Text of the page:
• There are 12 vertexes of 60 degrees each above the square base, which would correspond to the 12 hours on the average of daylight on our planet.
  • There are 12 vertexes of 60 degrees each below the square base, which would correspond to an average 12 hours of night on our planet.
  •  As there are 1,440 minutes in a day; an octahedron has 1,440 degrees at 60 degrees with each vertex of its 24 triangles.
  • Although the Great Pyramid, analyzed by Napoleon’s savants, is only the top half of the octahedron; given the background of Egypt, the implied bottom half  completes the octahedron.

My conclusion is based on deduction and intuition

  •  The Earth’s timing is modeled on the octahedron of which the model pyramid, the Great Pyramid of Egypt, is an upper manifestation of a square base pyramid. A the Heremtic saying goes: “God is a geometer”.
  • Both the metronome and the Great Pyramid were conceived as timing devices. Since the free standing metronome was built during the disseminating of knowledge of the pyramid by Napoleon’s savants, it is only natural that it would assume the shape of a pyramid- which had maintained for over 100 years.
  •  Musicians- although some freedom in musical tempo in the right places is definitely desirable, don’t hesitate to make an old fashioned metronome your companion when practicing.
Regular Octahedron


Beethoven: His Fibonacci Fifth

Beethoven: His Fibonacci Fifth: Most of the world, I hope, knows of Beethoven and his 5th Symphony with its famous opening four note motif- a quick rhythmic repetition of four notes with a repetition on a different tone.  In contrast, few know who Fibonacci was and the numerical system that was named after him.{\clef treble \key c \minor \time 2/4 {r8 g'8[ g'8 g'8] | ees'2\fermata | r8 f'8[ f'8 f'8] | d'2~ | d'2\fermata | } }

We are about to tie Beethoven and Fibonacci together. Now who was Fibonacci? Leonardo Bonacci (c. 1170 – c. 1250)—known as Fibonacci (Italian: [fiboˈnattʃi]), and also Leonardo of Pisa, Leonardo Pisano Bigollo, Leonardo Fibonacci—was an Italian mathematician, considered to be “the most talented Western mathematician of the Middle Ages”. Before I tie the two together, here is another question: Most musical motifs and phrases come in either in two or four bars of music. Beethoven deliberately set his musical motif in five. He could have simply placed another bird’s eye (which hold the note longer and is called  a fermata) on the “D” in the fourth bar, but  he adds a fifth bar and places the “bird’s eye” over that note. It’s Leonardo Bonacci to the rescue.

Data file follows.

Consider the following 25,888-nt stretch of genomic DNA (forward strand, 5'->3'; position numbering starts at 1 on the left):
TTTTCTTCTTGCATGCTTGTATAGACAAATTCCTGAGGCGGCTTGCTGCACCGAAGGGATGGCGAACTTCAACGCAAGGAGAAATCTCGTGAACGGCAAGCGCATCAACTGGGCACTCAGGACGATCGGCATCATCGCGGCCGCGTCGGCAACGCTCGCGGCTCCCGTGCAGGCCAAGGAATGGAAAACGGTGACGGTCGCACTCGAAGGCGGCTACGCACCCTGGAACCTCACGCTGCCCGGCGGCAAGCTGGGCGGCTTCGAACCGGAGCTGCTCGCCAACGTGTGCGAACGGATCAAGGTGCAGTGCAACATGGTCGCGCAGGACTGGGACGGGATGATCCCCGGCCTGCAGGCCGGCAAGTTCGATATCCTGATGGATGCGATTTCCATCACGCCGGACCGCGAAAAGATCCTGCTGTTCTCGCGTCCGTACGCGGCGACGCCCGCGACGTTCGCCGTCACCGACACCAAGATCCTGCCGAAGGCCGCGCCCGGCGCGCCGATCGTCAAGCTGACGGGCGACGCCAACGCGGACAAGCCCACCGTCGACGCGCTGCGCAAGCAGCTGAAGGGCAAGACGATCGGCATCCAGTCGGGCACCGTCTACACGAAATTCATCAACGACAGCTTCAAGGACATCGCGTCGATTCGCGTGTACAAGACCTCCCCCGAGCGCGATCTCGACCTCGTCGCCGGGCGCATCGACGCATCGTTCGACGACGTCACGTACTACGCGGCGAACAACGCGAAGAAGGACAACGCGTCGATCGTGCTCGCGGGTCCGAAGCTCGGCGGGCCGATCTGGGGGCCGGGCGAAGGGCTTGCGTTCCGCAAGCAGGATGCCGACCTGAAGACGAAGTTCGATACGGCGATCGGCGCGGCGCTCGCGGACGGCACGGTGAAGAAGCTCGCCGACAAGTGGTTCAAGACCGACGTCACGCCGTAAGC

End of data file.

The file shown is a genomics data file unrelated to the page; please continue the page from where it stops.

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Leonardo Bonacci who was born 600 years before Beethoven. The Fibonacci series, named after him. is colored in red.


Leonardo Bonacci recorded an ancient series of numbers which not only explains biological growth, galaxies and even shows us when to invest in the stock market. Stock brokers study this principle which I will blog about in the future. Since “0” is not a number, starting with one, we see that 5 is the fifth number. Now. at this point  you have every right to say, that’s just a silly co-incidence with Beethoven’s 5th.  My source is Trudi Hammel Garland in, Fascinating Fibonaccis: Mystey and Magic in Numbers: With the opening 5 bar motif given above, the “A” section of the 1st movement is 233 bars long. The “B” section, also known as the development, is 377 bars long.